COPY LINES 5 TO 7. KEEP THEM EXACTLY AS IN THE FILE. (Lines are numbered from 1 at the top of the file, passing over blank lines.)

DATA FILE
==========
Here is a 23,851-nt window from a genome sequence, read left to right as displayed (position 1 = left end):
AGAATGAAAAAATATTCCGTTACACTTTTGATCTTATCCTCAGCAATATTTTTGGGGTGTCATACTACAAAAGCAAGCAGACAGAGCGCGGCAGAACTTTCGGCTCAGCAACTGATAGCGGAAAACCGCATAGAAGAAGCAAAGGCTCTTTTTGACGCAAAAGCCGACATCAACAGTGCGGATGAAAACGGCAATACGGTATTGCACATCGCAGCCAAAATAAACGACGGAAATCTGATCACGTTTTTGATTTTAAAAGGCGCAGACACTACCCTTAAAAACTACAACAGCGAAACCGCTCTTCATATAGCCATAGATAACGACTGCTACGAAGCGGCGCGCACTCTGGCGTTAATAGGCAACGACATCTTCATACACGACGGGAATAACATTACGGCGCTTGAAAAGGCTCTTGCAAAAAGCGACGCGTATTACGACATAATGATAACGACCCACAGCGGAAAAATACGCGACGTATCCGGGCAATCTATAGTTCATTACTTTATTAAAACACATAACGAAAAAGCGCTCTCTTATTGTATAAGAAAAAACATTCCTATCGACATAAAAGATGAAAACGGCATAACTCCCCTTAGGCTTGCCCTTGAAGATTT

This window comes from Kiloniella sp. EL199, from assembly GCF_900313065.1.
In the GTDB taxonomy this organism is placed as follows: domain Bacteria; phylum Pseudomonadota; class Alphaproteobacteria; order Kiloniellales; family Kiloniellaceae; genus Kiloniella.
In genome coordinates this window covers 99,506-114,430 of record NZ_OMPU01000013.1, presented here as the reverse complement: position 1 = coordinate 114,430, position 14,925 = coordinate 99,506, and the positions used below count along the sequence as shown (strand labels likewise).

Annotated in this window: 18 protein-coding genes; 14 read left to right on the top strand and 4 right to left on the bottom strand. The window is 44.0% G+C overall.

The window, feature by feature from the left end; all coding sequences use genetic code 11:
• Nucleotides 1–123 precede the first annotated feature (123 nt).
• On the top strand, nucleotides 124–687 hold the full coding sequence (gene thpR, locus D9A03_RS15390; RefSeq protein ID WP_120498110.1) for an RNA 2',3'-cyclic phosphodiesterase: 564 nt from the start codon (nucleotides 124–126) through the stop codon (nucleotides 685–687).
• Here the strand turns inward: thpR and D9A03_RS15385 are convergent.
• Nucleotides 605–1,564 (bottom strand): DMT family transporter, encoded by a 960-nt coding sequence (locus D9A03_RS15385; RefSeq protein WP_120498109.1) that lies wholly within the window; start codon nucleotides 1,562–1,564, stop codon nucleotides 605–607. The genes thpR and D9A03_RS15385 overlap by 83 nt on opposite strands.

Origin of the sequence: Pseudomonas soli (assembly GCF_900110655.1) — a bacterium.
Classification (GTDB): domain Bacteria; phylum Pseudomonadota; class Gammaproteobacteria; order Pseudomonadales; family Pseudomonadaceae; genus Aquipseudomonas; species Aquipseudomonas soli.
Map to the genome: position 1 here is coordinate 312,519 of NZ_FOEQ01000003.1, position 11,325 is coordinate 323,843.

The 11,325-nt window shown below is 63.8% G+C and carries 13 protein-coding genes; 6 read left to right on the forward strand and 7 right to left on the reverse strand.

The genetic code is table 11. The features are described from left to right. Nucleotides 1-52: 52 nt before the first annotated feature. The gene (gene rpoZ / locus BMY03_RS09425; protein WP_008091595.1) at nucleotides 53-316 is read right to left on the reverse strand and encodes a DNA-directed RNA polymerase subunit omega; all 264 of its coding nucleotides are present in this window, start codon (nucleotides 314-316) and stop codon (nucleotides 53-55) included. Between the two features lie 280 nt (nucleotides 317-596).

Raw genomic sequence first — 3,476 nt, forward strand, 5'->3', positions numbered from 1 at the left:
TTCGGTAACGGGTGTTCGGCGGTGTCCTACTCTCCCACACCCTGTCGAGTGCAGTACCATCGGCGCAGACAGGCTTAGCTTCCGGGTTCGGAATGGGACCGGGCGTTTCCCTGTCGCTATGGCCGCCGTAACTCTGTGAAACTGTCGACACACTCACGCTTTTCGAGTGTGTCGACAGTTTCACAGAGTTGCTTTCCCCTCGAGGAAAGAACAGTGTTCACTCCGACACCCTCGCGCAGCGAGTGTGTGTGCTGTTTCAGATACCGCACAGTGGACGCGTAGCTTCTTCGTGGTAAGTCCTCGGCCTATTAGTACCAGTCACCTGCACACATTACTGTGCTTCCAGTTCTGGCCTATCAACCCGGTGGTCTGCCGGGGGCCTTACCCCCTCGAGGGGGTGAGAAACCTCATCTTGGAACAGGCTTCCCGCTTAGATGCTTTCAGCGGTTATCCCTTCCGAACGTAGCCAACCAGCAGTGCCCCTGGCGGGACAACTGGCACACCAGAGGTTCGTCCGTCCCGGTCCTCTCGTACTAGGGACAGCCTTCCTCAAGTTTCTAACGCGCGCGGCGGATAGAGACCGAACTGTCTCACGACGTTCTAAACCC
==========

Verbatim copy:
In genome coordinates this window covers 99,506-114,430 of record NZ_OMPU01000013.1, presented here as the reverse complement: position 1 = coordinate 114,430, position 14,925 = coordinate 99,506, and the positions used below count along the sequence as shown (strand labels likewise).

Annotated in this window: 18 protein-coding genes; 14 read left to right on the top strand and 4 right to left on the bottom strand. The window is 44.0% G+C overall.

The window, feature by feature from the left end; all coding sequences use genetic code 11: